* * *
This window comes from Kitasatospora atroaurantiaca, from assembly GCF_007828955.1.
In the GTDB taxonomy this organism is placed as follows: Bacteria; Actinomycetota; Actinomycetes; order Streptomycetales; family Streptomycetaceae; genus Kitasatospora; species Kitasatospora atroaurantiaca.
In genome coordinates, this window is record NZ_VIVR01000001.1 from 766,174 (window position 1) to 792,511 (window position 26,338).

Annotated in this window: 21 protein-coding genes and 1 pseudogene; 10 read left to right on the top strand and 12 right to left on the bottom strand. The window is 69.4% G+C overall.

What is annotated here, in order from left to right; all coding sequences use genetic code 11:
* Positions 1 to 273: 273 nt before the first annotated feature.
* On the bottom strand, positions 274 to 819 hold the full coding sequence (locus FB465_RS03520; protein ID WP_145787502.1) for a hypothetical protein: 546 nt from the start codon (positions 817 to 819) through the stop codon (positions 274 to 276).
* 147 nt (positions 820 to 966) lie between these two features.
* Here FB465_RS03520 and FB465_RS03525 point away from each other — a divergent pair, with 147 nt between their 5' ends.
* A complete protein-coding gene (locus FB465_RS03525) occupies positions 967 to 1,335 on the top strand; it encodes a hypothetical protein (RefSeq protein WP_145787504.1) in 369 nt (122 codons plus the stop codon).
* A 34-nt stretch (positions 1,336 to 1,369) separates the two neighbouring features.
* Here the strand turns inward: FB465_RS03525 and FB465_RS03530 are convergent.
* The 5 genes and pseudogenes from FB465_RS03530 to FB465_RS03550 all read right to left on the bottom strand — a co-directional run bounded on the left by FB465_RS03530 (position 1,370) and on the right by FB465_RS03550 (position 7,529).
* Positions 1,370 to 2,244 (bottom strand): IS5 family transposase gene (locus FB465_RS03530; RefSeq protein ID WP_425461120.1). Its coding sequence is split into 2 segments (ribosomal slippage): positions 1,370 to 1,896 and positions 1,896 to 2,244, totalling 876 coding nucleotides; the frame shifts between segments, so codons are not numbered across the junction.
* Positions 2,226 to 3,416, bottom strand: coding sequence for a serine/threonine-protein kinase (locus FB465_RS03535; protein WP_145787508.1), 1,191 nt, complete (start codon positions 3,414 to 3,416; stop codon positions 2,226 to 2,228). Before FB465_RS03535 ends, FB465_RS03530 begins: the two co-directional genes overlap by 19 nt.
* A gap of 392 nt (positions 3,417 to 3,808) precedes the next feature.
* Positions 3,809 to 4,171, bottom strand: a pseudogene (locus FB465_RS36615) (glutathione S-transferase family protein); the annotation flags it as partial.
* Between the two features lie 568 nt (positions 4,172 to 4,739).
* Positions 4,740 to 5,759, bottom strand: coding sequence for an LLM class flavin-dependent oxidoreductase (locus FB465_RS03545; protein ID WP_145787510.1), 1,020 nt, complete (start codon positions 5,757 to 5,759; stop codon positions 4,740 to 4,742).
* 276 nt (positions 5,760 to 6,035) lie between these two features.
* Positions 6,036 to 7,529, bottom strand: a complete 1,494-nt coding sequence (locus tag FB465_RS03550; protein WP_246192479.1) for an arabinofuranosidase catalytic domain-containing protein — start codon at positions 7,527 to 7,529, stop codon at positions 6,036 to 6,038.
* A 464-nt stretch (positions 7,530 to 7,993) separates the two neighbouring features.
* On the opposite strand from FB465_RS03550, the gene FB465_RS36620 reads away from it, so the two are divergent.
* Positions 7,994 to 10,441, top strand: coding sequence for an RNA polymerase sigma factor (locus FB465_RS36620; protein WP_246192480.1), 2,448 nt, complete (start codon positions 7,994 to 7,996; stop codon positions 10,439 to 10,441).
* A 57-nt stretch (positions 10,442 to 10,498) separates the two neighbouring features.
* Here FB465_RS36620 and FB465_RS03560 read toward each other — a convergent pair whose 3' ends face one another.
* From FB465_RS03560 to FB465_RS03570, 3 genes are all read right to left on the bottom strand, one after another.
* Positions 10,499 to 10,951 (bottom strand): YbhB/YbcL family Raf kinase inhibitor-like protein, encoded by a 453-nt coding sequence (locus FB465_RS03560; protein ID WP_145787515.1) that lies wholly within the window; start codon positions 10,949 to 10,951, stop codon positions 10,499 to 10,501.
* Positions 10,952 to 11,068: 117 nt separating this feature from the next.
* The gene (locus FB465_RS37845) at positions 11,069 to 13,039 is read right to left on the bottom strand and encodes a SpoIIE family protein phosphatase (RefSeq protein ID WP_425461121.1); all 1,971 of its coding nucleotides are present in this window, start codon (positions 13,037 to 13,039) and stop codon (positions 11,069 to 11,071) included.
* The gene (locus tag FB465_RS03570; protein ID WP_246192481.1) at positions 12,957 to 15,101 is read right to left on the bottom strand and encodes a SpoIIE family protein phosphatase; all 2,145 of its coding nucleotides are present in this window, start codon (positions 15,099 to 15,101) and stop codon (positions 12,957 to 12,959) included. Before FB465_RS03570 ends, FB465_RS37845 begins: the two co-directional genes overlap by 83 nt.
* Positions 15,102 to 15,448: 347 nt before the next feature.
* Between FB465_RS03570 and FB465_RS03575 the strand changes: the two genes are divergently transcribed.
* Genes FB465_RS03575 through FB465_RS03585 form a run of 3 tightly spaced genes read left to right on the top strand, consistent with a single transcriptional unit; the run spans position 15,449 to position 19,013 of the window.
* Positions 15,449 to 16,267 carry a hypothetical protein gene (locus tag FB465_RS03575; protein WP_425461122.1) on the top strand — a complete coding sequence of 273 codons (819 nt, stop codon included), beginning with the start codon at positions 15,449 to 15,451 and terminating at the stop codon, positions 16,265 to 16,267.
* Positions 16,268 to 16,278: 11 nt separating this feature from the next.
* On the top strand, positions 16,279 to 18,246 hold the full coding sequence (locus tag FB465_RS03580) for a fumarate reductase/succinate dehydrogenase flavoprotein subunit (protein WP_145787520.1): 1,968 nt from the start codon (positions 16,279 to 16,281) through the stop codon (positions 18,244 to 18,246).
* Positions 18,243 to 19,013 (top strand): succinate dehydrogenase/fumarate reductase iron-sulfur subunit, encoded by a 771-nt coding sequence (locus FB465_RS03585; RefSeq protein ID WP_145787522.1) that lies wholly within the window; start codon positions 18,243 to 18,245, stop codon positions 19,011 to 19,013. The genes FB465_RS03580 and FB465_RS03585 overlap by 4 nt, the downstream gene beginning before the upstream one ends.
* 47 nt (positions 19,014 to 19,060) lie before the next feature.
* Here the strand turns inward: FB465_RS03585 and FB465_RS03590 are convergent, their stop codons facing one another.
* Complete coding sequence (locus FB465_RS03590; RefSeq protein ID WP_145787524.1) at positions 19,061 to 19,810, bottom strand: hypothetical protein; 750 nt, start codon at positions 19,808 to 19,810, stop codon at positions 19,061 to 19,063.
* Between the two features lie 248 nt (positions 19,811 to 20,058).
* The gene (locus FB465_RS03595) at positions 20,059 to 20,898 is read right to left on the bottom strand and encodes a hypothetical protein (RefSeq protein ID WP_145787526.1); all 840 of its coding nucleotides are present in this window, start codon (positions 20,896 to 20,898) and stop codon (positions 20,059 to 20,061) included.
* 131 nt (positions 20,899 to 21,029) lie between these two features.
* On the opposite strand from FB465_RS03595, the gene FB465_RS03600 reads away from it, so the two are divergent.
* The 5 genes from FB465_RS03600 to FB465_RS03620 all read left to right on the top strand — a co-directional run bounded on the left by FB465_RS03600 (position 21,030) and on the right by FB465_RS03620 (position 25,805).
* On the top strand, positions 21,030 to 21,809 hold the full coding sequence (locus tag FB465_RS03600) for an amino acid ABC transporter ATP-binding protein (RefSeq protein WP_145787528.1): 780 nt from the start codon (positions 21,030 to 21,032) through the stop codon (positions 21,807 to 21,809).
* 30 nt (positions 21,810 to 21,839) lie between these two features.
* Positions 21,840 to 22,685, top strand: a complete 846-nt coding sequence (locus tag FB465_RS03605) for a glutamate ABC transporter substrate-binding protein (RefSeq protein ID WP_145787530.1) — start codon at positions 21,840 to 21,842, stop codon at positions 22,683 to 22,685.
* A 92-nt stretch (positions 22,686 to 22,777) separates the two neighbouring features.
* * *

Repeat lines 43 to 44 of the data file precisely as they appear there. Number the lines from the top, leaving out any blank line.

* The gene (locus FB465_RS03595) at positions 20,059 to 20,898 is read right to left on the bottom strand and encodes a hypothetical protein (RefSeq protein ID WP_145787526.1); all 840 of its coding nucleotides are present in this window, start codon (positions 20,896 to 20,898) and stop codon (positions 20,059 to 20,061) included.
* 131 nt (positions 20,899 to 21,029) lie between these two features.